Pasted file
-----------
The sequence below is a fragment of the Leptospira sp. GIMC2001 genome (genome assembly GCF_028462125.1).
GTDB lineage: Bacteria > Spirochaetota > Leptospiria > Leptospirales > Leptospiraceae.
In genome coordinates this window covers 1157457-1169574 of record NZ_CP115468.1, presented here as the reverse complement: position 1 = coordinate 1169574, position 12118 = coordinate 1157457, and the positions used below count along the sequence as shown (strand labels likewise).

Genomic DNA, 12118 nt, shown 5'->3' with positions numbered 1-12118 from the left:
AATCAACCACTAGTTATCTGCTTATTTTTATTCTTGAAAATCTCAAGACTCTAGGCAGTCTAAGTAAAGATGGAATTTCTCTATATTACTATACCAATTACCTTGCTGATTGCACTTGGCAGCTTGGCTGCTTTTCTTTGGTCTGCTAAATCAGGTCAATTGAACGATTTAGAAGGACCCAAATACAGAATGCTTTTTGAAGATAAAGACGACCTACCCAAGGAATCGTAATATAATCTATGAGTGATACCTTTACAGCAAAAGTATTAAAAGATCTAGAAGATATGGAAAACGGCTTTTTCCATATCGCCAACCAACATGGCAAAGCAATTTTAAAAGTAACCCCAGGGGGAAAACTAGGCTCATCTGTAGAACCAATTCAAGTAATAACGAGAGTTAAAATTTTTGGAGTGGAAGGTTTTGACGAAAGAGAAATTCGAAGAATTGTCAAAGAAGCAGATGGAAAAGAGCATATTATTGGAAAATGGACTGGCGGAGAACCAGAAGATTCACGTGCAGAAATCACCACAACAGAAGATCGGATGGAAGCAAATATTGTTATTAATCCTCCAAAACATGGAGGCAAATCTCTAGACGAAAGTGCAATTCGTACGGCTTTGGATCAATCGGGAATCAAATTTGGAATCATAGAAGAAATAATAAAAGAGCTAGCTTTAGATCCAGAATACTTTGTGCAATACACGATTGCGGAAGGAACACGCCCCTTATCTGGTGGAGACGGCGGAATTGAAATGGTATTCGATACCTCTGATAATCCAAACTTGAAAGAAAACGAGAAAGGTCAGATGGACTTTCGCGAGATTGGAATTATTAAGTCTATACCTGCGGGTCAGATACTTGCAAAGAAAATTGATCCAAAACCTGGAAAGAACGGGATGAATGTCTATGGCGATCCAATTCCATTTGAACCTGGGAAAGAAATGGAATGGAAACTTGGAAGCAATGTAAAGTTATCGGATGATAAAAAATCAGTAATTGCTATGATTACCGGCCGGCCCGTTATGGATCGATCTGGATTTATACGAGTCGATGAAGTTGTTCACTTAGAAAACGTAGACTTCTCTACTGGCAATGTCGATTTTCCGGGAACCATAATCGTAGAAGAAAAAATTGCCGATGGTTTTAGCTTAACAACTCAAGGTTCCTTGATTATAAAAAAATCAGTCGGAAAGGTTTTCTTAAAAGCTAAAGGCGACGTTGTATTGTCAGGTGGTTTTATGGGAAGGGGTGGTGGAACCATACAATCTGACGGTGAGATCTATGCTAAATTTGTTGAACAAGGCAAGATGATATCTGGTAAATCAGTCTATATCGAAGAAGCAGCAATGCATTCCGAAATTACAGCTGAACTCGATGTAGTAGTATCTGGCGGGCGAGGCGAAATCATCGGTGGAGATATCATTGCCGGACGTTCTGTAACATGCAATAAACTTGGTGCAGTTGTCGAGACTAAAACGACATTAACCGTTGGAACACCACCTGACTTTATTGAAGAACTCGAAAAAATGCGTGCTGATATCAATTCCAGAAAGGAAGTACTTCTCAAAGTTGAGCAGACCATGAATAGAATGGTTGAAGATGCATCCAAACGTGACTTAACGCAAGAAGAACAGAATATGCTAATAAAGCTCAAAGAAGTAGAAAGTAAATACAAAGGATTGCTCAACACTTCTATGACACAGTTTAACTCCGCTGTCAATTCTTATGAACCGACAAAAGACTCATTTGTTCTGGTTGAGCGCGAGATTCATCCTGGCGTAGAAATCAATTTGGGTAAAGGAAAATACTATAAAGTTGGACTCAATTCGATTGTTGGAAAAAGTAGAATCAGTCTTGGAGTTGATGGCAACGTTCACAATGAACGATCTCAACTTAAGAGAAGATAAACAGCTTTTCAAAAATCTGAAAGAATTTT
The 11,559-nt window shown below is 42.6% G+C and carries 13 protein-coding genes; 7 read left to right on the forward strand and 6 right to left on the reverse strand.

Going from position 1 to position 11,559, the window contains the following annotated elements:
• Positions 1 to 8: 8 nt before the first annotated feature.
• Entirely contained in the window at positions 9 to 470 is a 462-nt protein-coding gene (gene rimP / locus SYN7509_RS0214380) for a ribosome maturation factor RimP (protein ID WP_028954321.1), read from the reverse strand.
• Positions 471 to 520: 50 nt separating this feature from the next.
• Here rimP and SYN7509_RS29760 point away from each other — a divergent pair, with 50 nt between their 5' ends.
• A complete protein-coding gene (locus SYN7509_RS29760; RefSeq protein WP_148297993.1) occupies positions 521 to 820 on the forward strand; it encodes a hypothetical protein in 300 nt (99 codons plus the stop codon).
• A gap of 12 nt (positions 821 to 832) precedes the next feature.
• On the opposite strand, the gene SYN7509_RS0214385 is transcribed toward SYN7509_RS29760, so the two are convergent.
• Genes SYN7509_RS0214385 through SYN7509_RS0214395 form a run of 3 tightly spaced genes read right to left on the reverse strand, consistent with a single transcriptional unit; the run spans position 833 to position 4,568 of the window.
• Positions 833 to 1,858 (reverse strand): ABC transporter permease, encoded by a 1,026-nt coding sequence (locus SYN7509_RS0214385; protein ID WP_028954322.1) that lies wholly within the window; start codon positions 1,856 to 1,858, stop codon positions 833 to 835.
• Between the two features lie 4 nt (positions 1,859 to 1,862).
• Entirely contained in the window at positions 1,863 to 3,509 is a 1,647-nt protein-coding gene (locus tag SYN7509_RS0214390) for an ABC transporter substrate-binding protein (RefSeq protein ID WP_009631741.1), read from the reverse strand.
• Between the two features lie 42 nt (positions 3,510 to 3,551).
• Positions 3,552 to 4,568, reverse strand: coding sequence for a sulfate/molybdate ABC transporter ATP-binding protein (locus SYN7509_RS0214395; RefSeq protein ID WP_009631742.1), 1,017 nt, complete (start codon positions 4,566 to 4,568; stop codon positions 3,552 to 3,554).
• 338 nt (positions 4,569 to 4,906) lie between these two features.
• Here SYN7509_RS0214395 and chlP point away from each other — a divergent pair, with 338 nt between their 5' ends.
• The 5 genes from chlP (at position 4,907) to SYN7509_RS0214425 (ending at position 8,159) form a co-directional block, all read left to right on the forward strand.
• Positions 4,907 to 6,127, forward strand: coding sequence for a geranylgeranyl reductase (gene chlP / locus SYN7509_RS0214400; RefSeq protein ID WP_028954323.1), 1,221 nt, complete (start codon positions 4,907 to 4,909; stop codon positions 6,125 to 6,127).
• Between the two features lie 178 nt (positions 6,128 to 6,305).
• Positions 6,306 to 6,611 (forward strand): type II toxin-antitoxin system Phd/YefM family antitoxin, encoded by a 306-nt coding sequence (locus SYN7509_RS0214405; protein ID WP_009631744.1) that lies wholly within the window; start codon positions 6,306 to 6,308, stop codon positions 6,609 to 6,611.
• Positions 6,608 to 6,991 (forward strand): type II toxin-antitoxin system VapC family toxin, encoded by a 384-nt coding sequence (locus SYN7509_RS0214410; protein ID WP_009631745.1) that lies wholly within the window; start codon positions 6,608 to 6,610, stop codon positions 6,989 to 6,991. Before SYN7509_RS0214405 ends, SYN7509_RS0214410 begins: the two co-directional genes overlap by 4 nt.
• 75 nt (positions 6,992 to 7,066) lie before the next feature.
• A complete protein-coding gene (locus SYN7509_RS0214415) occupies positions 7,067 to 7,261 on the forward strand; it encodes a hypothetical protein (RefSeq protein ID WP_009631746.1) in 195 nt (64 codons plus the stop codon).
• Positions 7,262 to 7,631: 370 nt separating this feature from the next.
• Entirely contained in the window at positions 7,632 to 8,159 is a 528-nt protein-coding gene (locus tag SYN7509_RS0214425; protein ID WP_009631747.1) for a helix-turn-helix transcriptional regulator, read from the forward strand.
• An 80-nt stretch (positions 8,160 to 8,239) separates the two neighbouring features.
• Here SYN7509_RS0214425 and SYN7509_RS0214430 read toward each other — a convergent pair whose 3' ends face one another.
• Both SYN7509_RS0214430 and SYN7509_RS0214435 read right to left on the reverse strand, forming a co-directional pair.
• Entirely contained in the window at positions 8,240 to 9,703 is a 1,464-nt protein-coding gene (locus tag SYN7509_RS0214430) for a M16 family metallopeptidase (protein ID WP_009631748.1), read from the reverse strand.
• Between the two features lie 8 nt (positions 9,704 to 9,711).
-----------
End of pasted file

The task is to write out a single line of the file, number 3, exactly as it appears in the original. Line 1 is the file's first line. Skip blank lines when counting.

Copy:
In genome coordinates this window covers 1157457-1169574 of record NZ_CP115468.1, presented here as the reverse complement: position 1 = coordinate 1169574, position 12118 = coordinate 1157457, and the positions used below count along the sequence as shown (strand labels likewise).